Tag: Mechanical Engineering

Energy Storage as a Service

Energy Storage as a Service

Energy Storage as a Service

02/22/18

“How can we turn energy storage into a business?”

 

Traditionally, facilities had only two options for receiving electricity, generating their own or purchasing from a utility. But with the advent of renewable energy and advanced energy storage, this picture is starting to change. Facilities can now enter contracts with organizations to receive energy from energy storage systems. This venture known as Energy Storage as a Service has the potential to generate revenue, create savings, and improve electricity resiliency by providing clean energy at affordable rates

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Finite-State Machine

Finite-State Machine

Finite-State Machine

02/19/18

“How do most mechatronic industrial machines operate?”

 

Believe it or not, most modern day industrial mechatronic devices share a common operating principle. But how exactly does this work? Well, let’s use our engineering mindset to find out. When running through their cycles, they are in one state at a time. Whether it be an elevator changing floors or a car starting its motors. And if they want to change states, then a certain condition needs to be satisfied, such as reaching the destination floor or reaching full speed. Resultantly, this system architecture is called a Finite-State Machine and is one of the most common examples in the world.

The Critical Radius

The Critical Radius

The Critical Radius

02/18/2018

“What is the most optimal radius for insulation?”

 

It is usually thought that if one wants to provide more insulation to an object, then all they have to do is add more layers. However, if this also increases the surface area of an object, which can cause the heat loss by convection to increase as well. If the insulation becomes too large, then the convection effect actually takes over! So how can we find the most optimal radius for convection? Well, if we use our knowledge of heat transfer and calculus, then we can find out that the critical radius r for a cylinder is equal to k/h and 2k/h for a sphere, where k is the conductive heat transfer coefficient and h is the convective heat transfer coefficient.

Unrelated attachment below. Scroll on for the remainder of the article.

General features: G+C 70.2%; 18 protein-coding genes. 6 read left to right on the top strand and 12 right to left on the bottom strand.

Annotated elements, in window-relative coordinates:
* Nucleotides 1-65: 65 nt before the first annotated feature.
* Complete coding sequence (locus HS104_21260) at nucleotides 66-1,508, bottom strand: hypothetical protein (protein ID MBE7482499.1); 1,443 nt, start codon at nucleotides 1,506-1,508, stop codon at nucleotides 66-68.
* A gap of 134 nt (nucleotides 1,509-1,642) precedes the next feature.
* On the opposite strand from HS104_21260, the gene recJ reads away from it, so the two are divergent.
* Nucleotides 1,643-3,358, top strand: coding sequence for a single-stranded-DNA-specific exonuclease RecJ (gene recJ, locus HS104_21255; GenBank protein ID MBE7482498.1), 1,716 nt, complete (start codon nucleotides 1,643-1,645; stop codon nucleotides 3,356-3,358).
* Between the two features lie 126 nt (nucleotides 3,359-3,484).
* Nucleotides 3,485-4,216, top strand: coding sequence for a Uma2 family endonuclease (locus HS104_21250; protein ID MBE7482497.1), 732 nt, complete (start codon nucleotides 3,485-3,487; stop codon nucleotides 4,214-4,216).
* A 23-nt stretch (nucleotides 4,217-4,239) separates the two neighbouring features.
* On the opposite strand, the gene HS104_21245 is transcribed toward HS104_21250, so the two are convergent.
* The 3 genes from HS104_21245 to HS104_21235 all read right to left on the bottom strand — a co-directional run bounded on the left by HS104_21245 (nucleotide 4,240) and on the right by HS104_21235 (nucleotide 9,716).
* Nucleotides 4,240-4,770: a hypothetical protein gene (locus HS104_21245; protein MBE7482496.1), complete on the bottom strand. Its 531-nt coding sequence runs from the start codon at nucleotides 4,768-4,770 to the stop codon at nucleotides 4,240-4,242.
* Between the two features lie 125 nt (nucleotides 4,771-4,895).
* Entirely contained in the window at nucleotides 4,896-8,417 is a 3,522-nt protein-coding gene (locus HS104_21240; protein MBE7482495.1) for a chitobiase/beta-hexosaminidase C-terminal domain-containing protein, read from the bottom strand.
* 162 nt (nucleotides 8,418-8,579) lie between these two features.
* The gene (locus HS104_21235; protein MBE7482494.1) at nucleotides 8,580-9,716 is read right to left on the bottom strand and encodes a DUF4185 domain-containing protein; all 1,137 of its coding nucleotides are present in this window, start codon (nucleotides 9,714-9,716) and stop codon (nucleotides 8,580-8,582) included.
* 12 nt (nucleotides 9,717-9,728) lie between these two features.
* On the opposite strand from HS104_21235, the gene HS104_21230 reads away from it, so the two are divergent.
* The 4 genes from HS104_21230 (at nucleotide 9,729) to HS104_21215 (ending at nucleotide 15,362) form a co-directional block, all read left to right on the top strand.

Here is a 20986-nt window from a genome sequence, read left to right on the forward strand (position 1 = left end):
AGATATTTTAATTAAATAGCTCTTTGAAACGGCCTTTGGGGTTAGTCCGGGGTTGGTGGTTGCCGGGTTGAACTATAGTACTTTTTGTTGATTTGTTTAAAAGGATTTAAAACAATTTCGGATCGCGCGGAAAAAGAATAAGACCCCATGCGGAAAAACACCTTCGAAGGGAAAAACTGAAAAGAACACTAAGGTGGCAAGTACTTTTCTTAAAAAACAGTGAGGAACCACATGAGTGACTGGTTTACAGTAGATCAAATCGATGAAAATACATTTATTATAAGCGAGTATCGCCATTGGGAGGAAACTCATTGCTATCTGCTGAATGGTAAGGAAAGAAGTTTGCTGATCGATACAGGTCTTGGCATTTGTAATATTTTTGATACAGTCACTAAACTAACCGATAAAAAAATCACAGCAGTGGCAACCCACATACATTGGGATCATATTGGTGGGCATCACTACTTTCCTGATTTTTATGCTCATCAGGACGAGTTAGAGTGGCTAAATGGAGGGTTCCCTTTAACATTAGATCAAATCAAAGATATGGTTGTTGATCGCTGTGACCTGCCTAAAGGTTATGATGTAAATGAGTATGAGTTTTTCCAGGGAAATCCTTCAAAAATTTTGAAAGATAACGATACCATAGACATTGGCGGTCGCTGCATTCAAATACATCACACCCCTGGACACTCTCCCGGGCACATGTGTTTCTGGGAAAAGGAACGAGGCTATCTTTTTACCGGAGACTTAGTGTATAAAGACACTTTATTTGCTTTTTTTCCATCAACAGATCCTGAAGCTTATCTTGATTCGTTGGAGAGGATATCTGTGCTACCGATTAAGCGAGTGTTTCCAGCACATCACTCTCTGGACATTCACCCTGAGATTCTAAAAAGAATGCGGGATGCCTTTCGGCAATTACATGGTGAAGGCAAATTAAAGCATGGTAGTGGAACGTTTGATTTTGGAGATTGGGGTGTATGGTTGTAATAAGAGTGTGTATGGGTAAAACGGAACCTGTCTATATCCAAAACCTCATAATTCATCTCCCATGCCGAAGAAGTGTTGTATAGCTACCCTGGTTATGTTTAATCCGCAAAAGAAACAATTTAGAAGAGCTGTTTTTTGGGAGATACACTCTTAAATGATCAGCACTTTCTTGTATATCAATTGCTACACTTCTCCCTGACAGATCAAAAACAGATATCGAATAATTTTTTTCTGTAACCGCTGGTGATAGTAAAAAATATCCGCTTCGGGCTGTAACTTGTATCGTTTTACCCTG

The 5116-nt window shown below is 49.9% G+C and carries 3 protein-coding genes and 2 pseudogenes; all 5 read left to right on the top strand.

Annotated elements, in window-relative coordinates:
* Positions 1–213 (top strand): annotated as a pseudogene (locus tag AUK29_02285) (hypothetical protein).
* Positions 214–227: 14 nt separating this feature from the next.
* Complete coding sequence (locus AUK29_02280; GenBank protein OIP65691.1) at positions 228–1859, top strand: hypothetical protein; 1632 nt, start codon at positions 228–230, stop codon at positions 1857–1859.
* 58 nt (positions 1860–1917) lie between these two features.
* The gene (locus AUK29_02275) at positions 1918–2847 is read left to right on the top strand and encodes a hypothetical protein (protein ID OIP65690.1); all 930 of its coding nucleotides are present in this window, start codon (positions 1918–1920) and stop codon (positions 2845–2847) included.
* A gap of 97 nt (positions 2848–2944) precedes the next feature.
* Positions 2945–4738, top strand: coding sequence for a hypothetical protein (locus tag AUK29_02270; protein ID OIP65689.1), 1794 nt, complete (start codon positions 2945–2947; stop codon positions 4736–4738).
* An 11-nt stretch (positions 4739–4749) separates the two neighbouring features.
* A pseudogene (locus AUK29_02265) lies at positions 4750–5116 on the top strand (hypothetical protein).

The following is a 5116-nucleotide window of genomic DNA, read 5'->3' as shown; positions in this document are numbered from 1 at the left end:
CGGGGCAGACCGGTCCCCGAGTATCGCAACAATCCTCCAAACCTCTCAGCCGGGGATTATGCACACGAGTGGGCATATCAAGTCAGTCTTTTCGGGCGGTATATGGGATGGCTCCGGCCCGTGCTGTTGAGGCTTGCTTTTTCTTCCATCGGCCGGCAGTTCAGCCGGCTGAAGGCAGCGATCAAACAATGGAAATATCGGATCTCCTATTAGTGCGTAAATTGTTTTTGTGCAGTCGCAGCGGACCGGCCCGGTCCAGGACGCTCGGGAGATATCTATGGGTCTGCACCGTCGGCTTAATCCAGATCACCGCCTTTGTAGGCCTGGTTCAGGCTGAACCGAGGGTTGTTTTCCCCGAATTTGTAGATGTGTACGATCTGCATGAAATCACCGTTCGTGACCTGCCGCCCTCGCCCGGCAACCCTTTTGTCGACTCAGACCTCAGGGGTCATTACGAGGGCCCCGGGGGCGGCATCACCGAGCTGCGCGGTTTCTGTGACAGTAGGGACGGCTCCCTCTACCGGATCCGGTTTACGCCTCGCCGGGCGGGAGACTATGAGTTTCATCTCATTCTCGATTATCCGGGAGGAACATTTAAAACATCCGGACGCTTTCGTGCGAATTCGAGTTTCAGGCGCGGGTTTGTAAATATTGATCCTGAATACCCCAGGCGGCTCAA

Piezoelectric Energy Harvesting

Piezoelectric Energy Harvesting

Piezoelectric Energy Harvesting

02/16/18

“Can we make energy by just walking on floor tiles?”

 

The ground floor of a building is typically thought of being statics and unuseful. But can we use our engineering mindset to change this? Well, energy generation often requires some sort of change of state in a system to happen. And in buildings, one change that is always happening is people’s movement. Specifically, people seem to be stepping everywhere to get somewhere. With this motion, pressure is exerted on the ground of a building. And if we take a note from our knowledge of circuits, then we know that we can create an electric current through this pressure with piezoelectricity. Therefore, if we implement piezoelectric tiles in a building, we can create a Piezoelectric Energy Harvesting framework. Researchers at San Jose State University are studying this field, and are hoping to implement a working piezoelectric tile by the end of Spring 2019.

Brownouts

Brownouts

Brownouts

02/15/18

“What happens when there is an unintentional drop in electric voltage in a power supply system?”

 

What roads were to Rome the electric grid is to modern civilization. Like a heart pumping blood to the rest of the body, the grid ensures that every component receives enough vital supplies. But sometimes, there is not enough voltage to go around, and as a result components will need to take a drop in voltage. This phenomenon is known as a brownout, and can lead to unexpected results like all of the lights in the city dimming down or space heaters losing their practical functionality.

Dwell Mechanisms

Dwell Mechanisms

Dwell Mechanisms

02/14/18

“How can we design a linkage to allow an element to stay in one place on command?”

 

Linkages are some of the most beautiful contraptions in the science of engineering. However, one problem is that when one part moves, all parts seem to move at the same time.

 

But does this have to happen?

 

If we think back to circles, we can see that if we place a line on the radius and revolves it, no matter what direction that link moves the center will stay put. So what if we were to simply put a link’s end on the centerpiece? Well, this is the basic idea behind something known as a Dwell Mechanism. Dwell mechanisms can also be shaped such that they change position when their connecting link moves past a certain angle, as seen in link EF the figure.